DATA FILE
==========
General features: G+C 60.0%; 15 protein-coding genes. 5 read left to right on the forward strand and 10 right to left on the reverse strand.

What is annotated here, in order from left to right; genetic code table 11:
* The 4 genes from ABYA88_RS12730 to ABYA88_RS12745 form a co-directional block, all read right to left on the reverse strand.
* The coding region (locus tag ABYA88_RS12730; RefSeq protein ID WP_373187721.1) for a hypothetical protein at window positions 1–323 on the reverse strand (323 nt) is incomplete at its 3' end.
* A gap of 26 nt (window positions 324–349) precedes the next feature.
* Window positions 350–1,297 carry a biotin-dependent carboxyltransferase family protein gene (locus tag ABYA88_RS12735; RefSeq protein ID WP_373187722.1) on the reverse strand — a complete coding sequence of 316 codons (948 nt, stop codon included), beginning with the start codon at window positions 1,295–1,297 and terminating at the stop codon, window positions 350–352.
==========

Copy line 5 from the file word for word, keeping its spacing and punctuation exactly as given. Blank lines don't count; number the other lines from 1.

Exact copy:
* A gap of 26 nt (window positions 324–349) precedes the next feature.